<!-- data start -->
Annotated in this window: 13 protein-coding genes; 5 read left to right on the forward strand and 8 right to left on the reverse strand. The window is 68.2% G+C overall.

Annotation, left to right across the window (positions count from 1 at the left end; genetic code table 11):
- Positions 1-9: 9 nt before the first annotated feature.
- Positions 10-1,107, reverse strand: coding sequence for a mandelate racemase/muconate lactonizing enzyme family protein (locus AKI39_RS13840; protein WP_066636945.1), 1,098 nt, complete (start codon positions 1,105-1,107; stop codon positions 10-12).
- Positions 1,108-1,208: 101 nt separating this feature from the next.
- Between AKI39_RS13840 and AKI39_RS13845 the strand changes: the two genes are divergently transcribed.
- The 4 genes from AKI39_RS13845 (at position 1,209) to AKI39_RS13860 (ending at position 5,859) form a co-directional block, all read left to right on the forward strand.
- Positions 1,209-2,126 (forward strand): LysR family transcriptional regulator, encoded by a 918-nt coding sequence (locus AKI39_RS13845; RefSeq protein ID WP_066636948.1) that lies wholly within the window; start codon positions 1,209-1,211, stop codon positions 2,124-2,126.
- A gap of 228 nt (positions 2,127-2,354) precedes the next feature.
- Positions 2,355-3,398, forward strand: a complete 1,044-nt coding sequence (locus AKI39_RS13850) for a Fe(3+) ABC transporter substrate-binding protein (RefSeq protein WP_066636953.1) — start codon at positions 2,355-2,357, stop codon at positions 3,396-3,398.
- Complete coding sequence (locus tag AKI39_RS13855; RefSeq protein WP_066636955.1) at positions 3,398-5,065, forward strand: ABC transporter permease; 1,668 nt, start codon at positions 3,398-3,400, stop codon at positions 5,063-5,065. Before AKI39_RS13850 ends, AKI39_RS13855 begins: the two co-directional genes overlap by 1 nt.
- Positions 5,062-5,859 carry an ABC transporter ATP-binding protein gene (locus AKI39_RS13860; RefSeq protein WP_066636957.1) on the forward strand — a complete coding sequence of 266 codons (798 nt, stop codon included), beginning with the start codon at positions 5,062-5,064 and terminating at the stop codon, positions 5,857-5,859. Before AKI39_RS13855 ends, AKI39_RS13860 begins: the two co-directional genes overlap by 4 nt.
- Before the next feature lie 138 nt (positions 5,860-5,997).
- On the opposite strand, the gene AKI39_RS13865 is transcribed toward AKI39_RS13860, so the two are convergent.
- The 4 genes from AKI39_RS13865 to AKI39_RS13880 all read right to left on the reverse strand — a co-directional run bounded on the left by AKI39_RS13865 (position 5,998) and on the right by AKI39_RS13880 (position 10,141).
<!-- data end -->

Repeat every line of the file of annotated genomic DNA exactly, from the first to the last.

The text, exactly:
Annotated in this window: 13 protein-coding genes; 5 read left to right on the forward strand and 8 right to left on the reverse strand. The window is 68.2% G+C overall.

Annotation, left to right across the window (positions count from 1 at the left end; genetic code table 11):
- Positions 1-9: 9 nt before the first annotated feature.
- Positions 10-1,107, reverse strand: coding sequence for a mandelate racemase/muconate lactonizing enzyme family protein (locus AKI39_RS13840; protein WP_066636945.1), 1,098 nt, complete (start codon positions 1,105-1,107; stop codon positions 10-12).
- Positions 1,108-1,208: 101 nt separating this feature from the next.
- Between AKI39_RS13840 and AKI39_RS13845 the strand changes: the two genes are divergently transcribed.
- The 4 genes from AKI39_RS13845 (at position 1,209) to AKI39_RS13860 (ending at position 5,859) form a co-directional block, all read left to right on the forward strand.
- Positions 1,209-2,126 (forward strand): LysR family transcriptional regulator, encoded by a 918-nt coding sequence (locus AKI39_RS13845; RefSeq protein ID WP_066636948.1) that lies wholly within the window; start codon positions 1,209-1,211, stop codon positions 2,124-2,126.
- A gap of 228 nt (positions 2,127-2,354) precedes the next feature.
- Positions 2,355-3,398, forward strand: a complete 1,044-nt coding sequence (locus AKI39_RS13850) for a Fe(3+) ABC transporter substrate-binding protein (RefSeq protein WP_066636953.1) — start codon at positions 2,355-2,357, stop codon at positions 3,396-3,398.
- Complete coding sequence (locus tag AKI39_RS13855; RefSeq protein WP_066636955.1) at positions 3,398-5,065, forward strand: ABC transporter permease; 1,668 nt, start codon at positions 3,398-3,400, stop codon at positions 5,063-5,065. Before AKI39_RS13850 ends, AKI39_RS13855 begins: the two co-directional genes overlap by 1 nt.
- Positions 5,062-5,859 carry an ABC transporter ATP-binding protein gene (locus AKI39_RS13860; RefSeq protein WP_066636957.1) on the forward strand — a complete coding sequence of 266 codons (798 nt, stop codon included), beginning with the start codon at positions 5,062-5,064 and terminating at the stop codon, positions 5,857-5,859. Before AKI39_RS13855 ends, AKI39_RS13860 begins: the two co-directional genes overlap by 4 nt.
- Before the next feature lie 138 nt (positions 5,860-5,997).
- On the opposite strand, the gene AKI39_RS13865 is transcribed toward AKI39_RS13860, so the two are convergent.
- The 4 genes from AKI39_RS13865 to AKI39_RS13880 all read right to left on the reverse strand — a co-directional run bounded on the left by AKI39_RS13865 (position 5,998) and on the right by AKI39_RS13880 (position 10,141).